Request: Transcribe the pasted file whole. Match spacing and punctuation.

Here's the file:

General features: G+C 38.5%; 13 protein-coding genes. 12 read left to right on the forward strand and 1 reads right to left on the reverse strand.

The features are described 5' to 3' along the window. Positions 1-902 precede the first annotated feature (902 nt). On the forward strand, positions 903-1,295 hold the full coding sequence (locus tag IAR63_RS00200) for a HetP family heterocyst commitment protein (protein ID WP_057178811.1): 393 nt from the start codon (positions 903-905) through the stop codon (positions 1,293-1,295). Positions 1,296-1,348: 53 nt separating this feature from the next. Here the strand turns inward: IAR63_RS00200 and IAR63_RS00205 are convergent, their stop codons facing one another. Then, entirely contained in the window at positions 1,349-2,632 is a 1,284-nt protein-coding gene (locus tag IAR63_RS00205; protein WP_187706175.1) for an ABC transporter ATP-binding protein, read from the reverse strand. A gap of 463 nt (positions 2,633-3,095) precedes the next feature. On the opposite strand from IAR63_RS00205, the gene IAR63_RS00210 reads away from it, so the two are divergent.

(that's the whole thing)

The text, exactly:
General features: G+C 38.5%; 13 protein-coding genes. 12 read left to right on the forward strand and 1 reads right to left on the reverse strand.

The features are described 5' to 3' along the window. Positions 1-902 precede the first annotated feature (902 nt). On the forward strand, positions 903-1,295 hold the full coding sequence (locus tag IAR63_RS00200) for a HetP family heterocyst commitment protein (protein ID WP_057178811.1): 393 nt from the start codon (positions 903-905) through the stop codon (positions 1,293-1,295). Positions 1,296-1,348: 53 nt separating this feature from the next. Here the strand turns inward: IAR63_RS00200 and IAR63_RS00205 are convergent, their stop codons facing one another. Then, entirely contained in the window at positions 1,349-2,632 is a 1,284-nt protein-coding gene (locus tag IAR63_RS00205; protein WP_187706175.1) for an ABC transporter ATP-binding protein, read from the reverse strand. A gap of 463 nt (positions 2,633-3,095) precedes the next feature. On the opposite strand from IAR63_RS00205, the gene IAR63_RS00210 reads away from it, so the two are divergent.